The reason I’m speaking about Muslims and “Muslims” (between quotation marks) is because the only thing Muslim about the latter (i.e. “Muslims”) is the religion they think they’re following but are really not. They are a disgrace.
An anti-Islam movie, The Innocence of Muslims, which has been available online for the past year recently started to make the rounds after being dubbed in Egyptian Arabic.
As a result, a wave of violence has spread across countries with substantial Muslim populations to protest the movie. The American embassy in Libya was stormed and the ambassador was killed. The embassy in Yemen has been stormed as well. And the violence doesn’t seem to let down.
The Egyptian “Muslims” are in an upheaval against the Copts, accusing them of staging the entire thing because the movie was promoted by a Copt expat. As a result, 9 Copt expats were barred from entry to their country. As if their struggles in Egypt were not enough (click here).
And in the midst of it all, as some “Muslims” sparked in outrage in typical “Ella Mohammad” chants and killed because of a silly movie, I couldn’t help but ask myself this simple question: Why can’t they take it?
Why is it that every single time some ignorant trouble-seeking person makes a movie, a cartoon or something even sillier, to demean their prophet, some “Muslims” have to go all out on anything that reminds them of Western civilization?
Hezbollah has issued a statement in which the entire thing is a US-zionist fabrication. But they can’t do anything because the Pope is visiting tomorrow and that wouldn’t look too good come elections next year.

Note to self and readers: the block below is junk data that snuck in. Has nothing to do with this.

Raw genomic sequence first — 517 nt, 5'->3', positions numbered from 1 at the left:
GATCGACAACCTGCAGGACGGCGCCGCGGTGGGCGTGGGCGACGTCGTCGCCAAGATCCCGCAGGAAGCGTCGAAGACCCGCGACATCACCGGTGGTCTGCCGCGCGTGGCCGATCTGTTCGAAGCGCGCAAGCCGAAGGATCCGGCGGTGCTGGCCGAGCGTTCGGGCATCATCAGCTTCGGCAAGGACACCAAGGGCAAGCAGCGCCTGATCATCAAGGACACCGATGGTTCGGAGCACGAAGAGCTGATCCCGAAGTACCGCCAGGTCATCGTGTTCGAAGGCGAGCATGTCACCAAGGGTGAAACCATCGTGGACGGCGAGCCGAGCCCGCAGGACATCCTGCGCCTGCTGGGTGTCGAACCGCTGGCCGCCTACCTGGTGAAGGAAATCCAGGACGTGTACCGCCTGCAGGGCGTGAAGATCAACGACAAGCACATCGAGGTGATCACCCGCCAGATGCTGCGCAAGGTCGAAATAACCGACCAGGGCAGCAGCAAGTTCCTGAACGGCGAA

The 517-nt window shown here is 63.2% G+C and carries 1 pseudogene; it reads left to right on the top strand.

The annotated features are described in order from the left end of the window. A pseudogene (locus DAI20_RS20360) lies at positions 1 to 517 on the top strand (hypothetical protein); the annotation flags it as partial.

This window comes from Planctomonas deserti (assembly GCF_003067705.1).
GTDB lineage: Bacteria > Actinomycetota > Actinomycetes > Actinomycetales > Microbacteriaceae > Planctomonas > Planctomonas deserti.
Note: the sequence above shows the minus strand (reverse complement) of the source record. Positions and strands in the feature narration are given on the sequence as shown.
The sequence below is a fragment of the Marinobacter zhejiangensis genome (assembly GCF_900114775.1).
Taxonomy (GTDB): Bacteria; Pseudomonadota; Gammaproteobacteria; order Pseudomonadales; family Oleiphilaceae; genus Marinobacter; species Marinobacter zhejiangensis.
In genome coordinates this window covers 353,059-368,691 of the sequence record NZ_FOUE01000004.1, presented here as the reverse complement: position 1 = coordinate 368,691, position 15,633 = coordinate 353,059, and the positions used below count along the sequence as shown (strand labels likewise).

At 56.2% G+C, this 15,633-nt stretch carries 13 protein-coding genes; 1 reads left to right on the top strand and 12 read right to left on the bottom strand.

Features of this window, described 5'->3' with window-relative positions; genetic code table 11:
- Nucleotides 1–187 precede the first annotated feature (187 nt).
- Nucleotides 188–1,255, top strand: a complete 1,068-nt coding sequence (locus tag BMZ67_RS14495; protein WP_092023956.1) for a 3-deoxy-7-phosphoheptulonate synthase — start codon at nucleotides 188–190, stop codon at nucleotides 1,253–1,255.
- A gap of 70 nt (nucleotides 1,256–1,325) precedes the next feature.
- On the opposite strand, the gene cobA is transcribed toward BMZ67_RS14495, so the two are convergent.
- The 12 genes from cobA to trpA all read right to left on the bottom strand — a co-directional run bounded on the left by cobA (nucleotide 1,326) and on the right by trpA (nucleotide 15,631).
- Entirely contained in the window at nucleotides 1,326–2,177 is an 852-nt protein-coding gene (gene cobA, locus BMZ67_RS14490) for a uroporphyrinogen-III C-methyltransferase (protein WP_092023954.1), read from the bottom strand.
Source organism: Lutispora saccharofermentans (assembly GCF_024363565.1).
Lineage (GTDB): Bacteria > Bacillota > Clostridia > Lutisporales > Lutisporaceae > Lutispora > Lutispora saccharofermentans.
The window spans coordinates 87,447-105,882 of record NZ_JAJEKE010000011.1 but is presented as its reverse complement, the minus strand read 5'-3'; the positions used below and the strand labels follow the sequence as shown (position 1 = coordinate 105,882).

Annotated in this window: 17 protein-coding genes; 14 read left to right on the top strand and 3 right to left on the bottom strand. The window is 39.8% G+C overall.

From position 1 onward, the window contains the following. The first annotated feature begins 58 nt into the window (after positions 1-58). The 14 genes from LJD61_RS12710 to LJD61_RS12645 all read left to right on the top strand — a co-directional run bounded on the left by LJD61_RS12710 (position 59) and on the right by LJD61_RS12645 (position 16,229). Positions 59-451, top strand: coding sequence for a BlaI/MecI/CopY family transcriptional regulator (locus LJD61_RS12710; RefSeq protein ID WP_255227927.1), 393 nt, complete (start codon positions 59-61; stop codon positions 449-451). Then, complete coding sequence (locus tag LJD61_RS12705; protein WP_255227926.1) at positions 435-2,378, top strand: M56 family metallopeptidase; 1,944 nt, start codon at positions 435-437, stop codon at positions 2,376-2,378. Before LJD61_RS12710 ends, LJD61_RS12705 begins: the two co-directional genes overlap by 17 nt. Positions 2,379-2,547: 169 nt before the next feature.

The Ikhwan (Muslim Brotherhood) have issued a statement where they believe “Muslims [have been] subjected to humiliation and abuse” because of the video and as such they don’t even condemn the barbaric acts taking place. It’s ironic how they have people in their own backyard that face such humiliation and abuse every single day: the Copts of Egypt, the Christians of Iraq and yet somehow fighting for them doesn’t feel meaningful. One can also argue that what’s happening to the Palestinians in their home is also an offense to the Prophet. But that’s besides the point.
I have watched the movie. I think it’s disgusting. I think it’s a disgrace. I, a non-Muslim, found it nauseating and so absurd that I wouldn’t want to waste another second of my life trying to watch any part of it again. I think it’s a movie that gets anyone with a brain angry – but not angry enough to go around terrorizing innocent people who have nothing to do with it.
What is the fault of an American if an American decided to do this movie? What is the fault of a Danish person that some Danish cartoon artist decided to draw a useless caricature of Mohammad? Unlike our countries over here, their states do not ban things just because they are offensive to a category of people. Just as many Muslims want those same people to stop putting them all in one bag whenever some terrorist religion-less islam-proclaiming group goes on a killing spree, they might as well extend this courtesy to others too.
This brings me to my next point. When some “Muslims” attack embassies in anger over their religion being offended, they are only getting more chaos-loving individuals to come up with more demeaning cartoons and movies of their religion. And the cycle repeats itself again. The moment these “Muslims” stop acting out their anger on the streets is the moment those who like to poke around stop loving doing what they’re doing and maybe even lessening it.